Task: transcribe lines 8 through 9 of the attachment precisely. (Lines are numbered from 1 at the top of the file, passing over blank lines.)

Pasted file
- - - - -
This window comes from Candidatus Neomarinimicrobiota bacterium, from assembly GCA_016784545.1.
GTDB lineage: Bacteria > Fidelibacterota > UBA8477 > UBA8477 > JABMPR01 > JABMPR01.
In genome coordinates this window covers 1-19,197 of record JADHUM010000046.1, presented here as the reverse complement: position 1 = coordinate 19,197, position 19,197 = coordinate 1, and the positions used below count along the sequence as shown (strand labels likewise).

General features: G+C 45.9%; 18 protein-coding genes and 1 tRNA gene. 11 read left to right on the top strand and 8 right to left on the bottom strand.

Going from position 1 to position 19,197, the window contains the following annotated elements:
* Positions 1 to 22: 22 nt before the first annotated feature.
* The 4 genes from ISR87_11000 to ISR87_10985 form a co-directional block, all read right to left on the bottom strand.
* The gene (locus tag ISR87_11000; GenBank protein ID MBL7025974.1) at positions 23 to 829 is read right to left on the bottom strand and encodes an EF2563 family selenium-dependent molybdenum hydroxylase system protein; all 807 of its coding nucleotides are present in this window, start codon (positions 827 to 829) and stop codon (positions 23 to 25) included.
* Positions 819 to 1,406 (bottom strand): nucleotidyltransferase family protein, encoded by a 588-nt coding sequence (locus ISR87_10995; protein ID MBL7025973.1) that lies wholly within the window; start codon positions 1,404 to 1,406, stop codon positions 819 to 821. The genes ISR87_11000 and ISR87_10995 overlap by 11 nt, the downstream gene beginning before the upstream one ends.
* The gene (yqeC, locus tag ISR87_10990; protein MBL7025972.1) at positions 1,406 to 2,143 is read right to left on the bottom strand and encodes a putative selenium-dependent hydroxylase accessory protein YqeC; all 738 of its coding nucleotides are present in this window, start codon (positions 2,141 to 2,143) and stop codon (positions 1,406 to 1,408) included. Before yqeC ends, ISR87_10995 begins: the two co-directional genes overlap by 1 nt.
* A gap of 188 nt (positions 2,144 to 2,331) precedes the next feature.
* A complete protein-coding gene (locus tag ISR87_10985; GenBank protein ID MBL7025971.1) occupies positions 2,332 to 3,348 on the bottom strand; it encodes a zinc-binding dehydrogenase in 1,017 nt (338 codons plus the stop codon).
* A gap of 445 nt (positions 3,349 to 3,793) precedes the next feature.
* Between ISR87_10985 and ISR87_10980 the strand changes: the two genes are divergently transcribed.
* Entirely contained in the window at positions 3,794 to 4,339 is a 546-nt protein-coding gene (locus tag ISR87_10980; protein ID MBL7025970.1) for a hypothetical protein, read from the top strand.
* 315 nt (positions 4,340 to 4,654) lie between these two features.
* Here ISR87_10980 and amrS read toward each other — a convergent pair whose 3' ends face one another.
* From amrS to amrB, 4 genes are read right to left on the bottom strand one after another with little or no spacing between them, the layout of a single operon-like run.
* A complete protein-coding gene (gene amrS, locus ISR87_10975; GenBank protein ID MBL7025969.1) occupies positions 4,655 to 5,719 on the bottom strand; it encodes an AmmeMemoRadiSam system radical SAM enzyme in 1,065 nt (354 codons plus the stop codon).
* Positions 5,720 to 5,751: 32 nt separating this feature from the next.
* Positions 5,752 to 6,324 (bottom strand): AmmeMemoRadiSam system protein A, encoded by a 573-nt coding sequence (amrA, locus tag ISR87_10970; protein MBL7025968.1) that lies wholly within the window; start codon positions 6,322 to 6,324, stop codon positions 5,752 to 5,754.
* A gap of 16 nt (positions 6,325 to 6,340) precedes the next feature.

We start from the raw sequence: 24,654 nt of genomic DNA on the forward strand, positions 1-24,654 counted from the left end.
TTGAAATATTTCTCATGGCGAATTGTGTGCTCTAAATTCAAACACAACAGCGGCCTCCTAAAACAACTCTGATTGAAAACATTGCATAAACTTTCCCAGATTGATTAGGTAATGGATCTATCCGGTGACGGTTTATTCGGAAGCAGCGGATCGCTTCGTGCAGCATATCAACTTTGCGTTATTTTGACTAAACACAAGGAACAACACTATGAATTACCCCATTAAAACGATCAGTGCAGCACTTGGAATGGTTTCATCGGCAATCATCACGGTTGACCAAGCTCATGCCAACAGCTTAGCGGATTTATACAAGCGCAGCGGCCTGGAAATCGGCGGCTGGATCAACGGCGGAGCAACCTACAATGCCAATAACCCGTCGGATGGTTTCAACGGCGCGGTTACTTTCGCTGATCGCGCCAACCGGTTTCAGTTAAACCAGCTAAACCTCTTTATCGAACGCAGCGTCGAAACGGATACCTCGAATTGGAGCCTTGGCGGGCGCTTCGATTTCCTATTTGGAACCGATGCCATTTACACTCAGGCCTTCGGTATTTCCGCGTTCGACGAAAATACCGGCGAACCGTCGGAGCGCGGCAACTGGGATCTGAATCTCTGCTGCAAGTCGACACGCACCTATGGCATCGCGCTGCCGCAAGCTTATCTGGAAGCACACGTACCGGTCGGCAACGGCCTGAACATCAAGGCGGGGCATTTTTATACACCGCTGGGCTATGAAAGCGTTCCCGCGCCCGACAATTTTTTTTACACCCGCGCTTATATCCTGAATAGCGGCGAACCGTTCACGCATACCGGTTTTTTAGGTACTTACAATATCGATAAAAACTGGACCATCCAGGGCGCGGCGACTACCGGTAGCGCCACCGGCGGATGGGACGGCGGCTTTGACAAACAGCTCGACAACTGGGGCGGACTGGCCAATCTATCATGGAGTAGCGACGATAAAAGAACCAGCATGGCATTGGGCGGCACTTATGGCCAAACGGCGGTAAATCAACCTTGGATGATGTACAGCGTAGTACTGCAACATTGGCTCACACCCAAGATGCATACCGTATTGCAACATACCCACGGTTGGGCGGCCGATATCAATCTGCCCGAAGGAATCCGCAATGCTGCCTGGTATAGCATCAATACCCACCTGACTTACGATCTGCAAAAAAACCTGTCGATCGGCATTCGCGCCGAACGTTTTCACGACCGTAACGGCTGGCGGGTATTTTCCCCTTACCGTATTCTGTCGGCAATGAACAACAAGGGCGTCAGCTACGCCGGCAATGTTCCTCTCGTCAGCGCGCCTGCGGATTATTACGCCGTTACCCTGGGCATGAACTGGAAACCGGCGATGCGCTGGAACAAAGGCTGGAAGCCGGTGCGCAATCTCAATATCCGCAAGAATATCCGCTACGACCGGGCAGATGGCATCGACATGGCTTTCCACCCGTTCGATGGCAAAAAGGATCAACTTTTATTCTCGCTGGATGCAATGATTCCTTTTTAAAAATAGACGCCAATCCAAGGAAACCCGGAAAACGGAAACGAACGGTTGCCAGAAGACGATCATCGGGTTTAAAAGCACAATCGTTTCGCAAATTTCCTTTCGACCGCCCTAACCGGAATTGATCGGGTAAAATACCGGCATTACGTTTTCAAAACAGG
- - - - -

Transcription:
* The gene (locus tag ISR87_11000; GenBank protein ID MBL7025974.1) at positions 23 to 829 is read right to left on the bottom strand and encodes an EF2563 family selenium-dependent molybdenum hydroxylase system protein; all 807 of its coding nucleotides are present in this window, start codon (positions 827 to 829) and stop codon (positions 23 to 25) included.
* Positions 819 to 1,406 (bottom strand): nucleotidyltransferase family protein, encoded by a 588-nt coding sequence (locus ISR87_10995; protein ID MBL7025973.1) that lies wholly within the window; start codon positions 1,404 to 1,406, stop codon positions 819 to 821. The genes ISR87_11000 and ISR87_10995 overlap by 11 nt, the downstream gene beginning before the upstream one ends.